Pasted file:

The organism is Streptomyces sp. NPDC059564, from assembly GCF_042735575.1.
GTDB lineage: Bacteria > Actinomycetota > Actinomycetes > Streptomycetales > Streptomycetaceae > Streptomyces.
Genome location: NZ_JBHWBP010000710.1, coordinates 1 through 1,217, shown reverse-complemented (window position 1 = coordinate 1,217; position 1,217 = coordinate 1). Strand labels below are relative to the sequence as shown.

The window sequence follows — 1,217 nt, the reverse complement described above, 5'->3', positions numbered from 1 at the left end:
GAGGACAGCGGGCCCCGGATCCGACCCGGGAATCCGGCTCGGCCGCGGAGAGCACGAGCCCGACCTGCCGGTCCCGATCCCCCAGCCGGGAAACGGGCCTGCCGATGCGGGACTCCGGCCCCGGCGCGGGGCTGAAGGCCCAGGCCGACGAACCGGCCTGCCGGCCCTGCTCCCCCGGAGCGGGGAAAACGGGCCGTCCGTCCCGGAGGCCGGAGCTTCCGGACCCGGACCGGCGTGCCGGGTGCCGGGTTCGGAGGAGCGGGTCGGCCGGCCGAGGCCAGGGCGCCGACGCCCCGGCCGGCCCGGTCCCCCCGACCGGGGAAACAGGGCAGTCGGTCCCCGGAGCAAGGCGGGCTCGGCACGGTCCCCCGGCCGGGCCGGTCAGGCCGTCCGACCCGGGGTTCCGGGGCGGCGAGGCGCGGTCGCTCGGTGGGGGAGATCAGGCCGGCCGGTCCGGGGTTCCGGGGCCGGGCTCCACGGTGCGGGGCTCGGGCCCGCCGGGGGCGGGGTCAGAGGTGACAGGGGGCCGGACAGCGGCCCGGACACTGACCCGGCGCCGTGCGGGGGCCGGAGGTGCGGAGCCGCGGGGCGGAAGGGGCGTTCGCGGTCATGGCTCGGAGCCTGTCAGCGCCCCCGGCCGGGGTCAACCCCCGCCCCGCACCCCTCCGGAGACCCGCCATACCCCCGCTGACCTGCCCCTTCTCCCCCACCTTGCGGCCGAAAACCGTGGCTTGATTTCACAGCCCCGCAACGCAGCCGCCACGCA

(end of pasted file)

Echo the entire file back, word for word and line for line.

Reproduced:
The organism is Streptomyces sp. NPDC059564, from assembly GCF_042735575.1.
GTDB lineage: Bacteria > Actinomycetota > Actinomycetes > Streptomycetales > Streptomycetaceae > Streptomyces.
Genome location: NZ_JBHWBP010000710.1, coordinates 1 through 1,217, shown reverse-complemented (window position 1 = coordinate 1,217; position 1,217 = coordinate 1). Strand labels below are relative to the sequence as shown.

The window sequence follows — 1,217 nt, the reverse complement described above, 5'->3', positions numbered from 1 at the left end:
GAGGACAGCGGGCCCCGGATCCGACCCGGGAATCCGGCTCGGCCGCGGAGAGCACGAGCCCGACCTGCCGGTCCCGATCCCCCAGCCGGGAAACGGGCCTGCCGATGCGGGACTCCGGCCCCGGCGCGGGGCTGAAGGCCCAGGCCGACGAACCGGCCTGCCGGCCCTGCTCCCCCGGAGCGGGGAAAACGGGCCGTCCGTCCCGGAGGCCGGAGCTTCCGGACCCGGACCGGCGTGCCGGGTGCCGGGTTCGGAGGAGCGGGTCGGCCGGCCGAGGCCAGGGCGCCGACGCCCCGGCCGGCCCGGTCCCCCCGACCGGGGAAACAGGGCAGTCGGTCCCCGGAGCAAGGCGGGCTCGGCACGGTCCCCCGGCCGGGCCGGTCAGGCCGTCCGACCCGGGGTTCCGGGGCGGCGAGGCGCGGTCGCTCGGTGGGGGAGATCAGGCCGGCCGGTCCGGGGTTCCGGGGCCGGGCTCCACGGTGCGGGGCTCGGGCCCGCCGGGGGCGGGGTCAGAGGTGACAGGGGGCCGGACAGCGGCCCGGACACTGACCCGGCGCCGTGCGGGGGCCGGAGGTGCGGAGCCGCGGGGCGGAAGGGGCGTTCGCGGTCATGGCTCGGAGCCTGTCAGCGCCCCCGGCCGGGGTCAACCCCCGCCCCGCACCCCTCCGGAGACCCGCCATACCCCCGCTGACCTGCCCCTTCTCCCCCACCTTGCGGCCGAAAACCGTGGCTTGATTTCACAGCCCCGCAACGCAGCCGCCACGCA